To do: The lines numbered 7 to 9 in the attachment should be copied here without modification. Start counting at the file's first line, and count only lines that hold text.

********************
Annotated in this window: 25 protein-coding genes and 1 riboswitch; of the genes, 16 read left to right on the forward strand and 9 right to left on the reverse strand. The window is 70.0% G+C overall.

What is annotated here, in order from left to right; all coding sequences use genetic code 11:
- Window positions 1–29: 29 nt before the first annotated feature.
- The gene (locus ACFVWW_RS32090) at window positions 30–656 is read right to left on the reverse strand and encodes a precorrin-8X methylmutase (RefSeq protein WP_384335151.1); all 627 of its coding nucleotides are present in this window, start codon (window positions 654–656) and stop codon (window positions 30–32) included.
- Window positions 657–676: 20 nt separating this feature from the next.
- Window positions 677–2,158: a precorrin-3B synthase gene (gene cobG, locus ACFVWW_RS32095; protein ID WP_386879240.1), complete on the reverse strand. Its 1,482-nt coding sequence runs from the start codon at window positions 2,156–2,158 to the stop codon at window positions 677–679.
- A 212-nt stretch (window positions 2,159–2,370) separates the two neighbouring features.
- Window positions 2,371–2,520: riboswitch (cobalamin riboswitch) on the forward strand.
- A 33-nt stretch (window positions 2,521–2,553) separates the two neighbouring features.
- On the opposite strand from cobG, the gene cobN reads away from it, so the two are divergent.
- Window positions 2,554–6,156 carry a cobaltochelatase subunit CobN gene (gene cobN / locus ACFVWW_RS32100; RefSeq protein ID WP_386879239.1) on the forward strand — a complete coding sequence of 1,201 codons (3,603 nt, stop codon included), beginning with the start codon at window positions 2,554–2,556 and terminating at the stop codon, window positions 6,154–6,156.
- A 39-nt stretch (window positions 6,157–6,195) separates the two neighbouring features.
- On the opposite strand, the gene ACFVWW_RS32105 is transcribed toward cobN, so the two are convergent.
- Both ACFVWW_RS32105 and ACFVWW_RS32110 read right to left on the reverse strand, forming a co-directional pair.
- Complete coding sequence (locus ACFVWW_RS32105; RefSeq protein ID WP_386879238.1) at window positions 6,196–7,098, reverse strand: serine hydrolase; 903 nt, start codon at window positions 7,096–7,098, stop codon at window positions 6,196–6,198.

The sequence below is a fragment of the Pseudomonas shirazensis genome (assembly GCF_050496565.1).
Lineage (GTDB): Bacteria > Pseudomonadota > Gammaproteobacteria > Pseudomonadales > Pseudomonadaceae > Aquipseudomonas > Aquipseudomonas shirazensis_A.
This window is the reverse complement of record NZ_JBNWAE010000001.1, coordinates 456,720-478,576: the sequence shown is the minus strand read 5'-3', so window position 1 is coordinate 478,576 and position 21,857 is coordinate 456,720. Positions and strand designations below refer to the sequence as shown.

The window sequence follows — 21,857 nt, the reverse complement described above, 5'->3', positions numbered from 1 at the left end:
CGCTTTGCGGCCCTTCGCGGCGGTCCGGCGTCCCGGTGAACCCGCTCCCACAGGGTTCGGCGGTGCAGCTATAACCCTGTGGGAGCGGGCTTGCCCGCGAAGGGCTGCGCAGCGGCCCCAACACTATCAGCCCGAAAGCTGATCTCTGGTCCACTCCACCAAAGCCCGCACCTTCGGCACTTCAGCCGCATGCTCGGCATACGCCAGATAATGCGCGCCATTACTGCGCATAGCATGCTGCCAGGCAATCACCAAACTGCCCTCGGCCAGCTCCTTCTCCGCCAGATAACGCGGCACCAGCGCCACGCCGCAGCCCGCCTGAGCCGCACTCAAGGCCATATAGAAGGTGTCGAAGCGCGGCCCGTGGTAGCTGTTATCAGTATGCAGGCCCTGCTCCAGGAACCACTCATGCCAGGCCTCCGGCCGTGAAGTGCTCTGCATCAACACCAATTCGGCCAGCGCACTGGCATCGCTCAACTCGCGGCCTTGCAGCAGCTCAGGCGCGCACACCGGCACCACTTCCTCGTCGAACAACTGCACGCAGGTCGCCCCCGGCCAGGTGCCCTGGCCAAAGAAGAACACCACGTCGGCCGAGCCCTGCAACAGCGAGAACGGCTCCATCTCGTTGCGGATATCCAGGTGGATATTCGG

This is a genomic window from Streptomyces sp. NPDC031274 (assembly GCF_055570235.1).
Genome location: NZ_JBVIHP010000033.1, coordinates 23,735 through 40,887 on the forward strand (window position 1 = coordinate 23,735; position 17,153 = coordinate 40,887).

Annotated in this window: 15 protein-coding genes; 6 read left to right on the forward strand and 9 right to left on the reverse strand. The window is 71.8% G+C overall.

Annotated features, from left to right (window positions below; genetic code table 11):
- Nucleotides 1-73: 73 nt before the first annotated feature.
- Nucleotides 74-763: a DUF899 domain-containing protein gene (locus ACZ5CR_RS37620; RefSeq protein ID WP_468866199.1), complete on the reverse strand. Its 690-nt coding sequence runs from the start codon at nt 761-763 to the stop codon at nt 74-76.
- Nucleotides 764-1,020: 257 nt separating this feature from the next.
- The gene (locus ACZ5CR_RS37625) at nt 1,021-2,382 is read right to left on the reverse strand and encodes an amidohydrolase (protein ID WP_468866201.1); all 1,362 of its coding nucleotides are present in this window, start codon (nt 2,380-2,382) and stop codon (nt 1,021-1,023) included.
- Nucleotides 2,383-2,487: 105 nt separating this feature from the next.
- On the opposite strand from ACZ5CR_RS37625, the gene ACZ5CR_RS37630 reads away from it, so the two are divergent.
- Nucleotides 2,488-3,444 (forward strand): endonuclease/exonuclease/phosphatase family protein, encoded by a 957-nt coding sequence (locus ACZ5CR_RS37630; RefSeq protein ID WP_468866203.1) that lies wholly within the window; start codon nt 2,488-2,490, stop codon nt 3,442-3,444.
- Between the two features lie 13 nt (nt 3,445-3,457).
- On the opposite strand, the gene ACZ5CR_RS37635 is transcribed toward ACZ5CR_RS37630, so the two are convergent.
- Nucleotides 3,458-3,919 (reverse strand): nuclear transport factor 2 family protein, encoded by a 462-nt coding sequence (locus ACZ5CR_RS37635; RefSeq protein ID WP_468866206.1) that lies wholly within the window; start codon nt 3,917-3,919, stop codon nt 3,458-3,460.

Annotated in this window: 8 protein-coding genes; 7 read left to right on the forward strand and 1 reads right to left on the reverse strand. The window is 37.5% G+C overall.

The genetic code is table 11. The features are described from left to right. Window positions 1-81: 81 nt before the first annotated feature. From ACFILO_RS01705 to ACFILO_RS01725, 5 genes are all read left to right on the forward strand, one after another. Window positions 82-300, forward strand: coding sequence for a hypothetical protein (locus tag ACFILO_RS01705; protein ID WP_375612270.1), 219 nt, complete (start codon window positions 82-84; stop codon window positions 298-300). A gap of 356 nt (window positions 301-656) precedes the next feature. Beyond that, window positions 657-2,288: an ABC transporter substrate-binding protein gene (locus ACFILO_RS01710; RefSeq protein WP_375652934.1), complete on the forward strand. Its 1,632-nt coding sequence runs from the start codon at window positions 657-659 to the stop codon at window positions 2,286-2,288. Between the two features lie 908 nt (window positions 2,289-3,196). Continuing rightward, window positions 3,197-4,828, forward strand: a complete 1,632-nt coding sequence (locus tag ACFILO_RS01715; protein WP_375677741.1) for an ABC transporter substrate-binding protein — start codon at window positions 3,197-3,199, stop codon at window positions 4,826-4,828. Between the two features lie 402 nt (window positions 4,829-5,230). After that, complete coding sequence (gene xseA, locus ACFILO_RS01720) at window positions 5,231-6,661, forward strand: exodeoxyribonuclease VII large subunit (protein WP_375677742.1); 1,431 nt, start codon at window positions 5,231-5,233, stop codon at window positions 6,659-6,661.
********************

- A 212-nt stretch (window positions 2,159–2,370) separates the two neighbouring features.
- Window positions 2,371–2,520: riboswitch (cobalamin riboswitch) on the forward strand.
- A 33-nt stretch (window positions 2,521–2,553) separates the two neighbouring features.